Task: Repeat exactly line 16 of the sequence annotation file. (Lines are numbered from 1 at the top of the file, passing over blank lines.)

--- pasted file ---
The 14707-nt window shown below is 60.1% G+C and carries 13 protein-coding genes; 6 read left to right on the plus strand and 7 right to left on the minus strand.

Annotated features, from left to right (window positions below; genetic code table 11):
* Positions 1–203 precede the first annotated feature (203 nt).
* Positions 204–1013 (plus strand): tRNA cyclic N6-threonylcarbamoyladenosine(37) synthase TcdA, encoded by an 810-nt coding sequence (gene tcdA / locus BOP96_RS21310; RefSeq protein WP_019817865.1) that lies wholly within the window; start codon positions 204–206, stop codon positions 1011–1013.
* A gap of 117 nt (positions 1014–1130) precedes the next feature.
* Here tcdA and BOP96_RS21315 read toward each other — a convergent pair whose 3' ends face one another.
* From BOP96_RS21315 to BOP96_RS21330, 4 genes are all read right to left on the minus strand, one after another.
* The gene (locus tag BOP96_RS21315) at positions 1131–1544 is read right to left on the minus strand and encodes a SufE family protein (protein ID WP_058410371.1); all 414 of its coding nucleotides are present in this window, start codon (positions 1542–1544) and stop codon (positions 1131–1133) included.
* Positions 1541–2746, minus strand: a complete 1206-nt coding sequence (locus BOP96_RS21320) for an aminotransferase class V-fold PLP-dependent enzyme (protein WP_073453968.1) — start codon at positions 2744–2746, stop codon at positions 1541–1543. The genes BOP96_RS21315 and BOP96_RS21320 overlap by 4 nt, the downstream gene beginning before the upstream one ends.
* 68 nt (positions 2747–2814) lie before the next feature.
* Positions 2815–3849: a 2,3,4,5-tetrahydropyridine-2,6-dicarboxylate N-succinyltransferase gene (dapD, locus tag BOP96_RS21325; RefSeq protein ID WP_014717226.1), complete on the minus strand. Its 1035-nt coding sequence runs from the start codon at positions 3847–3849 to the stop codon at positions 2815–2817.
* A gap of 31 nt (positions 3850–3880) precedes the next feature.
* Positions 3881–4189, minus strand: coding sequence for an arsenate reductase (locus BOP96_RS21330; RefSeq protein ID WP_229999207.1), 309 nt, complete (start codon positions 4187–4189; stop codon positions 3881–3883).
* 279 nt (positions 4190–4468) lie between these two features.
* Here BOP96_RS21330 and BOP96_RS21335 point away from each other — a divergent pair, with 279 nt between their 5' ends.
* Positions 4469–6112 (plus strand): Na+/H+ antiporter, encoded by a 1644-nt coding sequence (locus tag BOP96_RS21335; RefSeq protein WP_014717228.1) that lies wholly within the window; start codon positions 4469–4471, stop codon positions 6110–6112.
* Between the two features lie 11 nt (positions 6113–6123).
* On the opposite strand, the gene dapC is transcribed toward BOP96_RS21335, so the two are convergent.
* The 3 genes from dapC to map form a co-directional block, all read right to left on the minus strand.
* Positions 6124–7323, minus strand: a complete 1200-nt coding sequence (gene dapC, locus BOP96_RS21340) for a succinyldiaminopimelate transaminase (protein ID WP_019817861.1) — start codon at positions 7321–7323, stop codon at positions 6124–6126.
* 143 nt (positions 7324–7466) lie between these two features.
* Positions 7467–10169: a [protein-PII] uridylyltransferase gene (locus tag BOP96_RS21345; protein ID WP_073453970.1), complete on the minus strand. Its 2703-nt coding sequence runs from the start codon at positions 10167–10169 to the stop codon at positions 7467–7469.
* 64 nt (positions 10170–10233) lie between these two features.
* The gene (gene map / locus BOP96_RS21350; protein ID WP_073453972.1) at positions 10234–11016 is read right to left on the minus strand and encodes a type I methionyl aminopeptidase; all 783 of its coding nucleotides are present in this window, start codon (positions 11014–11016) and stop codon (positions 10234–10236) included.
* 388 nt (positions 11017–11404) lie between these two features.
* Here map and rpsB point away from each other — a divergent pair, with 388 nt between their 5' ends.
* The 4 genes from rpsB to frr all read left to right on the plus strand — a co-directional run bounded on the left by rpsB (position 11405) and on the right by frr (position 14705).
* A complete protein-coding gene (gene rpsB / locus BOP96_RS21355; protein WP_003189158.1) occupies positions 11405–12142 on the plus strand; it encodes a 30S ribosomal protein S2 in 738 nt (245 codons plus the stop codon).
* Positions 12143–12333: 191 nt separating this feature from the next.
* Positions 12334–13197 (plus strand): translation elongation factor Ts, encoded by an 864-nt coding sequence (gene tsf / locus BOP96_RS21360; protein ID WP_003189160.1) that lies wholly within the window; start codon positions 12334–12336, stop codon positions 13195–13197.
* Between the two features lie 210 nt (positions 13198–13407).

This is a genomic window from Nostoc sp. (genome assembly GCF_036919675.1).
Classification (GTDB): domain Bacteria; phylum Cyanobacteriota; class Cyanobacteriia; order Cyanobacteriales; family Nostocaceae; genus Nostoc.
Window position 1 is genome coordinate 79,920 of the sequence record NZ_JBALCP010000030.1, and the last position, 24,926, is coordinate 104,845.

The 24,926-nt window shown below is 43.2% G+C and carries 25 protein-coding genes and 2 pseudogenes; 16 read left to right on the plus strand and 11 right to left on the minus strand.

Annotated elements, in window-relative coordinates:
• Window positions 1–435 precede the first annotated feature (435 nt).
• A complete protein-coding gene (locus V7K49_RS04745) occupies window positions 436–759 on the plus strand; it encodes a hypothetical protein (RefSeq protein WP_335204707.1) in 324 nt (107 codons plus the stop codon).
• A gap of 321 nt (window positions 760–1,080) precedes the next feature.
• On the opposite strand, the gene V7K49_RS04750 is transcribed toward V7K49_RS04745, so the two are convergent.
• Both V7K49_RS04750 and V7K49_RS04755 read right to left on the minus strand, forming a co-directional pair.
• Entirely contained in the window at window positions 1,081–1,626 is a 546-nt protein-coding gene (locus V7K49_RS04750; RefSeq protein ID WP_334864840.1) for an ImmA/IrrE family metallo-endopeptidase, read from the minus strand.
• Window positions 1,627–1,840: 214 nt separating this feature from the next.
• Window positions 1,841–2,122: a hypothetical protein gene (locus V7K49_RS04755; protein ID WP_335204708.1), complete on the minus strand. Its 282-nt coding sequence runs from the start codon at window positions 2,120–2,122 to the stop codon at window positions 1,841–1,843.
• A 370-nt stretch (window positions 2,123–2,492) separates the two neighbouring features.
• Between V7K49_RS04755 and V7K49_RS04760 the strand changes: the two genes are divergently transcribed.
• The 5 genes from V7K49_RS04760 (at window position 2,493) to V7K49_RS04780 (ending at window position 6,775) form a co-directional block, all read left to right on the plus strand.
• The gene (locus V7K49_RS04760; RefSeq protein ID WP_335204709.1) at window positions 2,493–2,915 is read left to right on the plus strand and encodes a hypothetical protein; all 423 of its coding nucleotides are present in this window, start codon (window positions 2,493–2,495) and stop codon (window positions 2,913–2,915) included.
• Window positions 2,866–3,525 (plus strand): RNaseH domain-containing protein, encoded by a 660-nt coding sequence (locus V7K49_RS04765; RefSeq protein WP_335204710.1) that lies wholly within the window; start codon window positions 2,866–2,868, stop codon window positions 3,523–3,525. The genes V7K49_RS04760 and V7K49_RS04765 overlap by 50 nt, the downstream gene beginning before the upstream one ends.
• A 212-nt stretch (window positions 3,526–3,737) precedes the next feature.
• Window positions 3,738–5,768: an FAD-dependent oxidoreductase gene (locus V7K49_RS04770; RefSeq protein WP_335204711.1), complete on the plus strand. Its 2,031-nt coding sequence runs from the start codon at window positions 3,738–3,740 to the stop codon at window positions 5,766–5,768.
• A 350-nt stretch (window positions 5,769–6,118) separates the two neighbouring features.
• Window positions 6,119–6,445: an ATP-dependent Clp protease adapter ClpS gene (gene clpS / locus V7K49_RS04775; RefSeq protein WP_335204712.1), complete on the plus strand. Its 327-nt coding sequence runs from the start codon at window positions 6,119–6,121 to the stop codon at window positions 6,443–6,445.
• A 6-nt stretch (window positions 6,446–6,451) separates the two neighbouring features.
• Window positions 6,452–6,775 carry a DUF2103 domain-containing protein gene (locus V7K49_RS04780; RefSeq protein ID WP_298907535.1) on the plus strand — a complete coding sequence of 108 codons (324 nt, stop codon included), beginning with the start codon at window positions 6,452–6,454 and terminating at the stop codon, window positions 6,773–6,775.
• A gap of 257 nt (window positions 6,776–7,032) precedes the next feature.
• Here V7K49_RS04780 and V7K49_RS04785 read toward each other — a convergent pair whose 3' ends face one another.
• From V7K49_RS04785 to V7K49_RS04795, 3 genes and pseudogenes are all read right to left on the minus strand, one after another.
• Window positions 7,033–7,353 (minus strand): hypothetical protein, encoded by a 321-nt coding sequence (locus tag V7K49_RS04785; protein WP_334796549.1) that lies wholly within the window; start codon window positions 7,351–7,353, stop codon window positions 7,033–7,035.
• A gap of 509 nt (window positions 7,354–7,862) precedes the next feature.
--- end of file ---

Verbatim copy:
* Positions 4469–6112 (plus strand): Na+/H+ antiporter, encoded by a 1644-nt coding sequence (locus tag BOP96_RS21335; RefSeq protein WP_014717228.1) that lies wholly within the window; start codon positions 4469–4471, stop codon positions 6110–6112.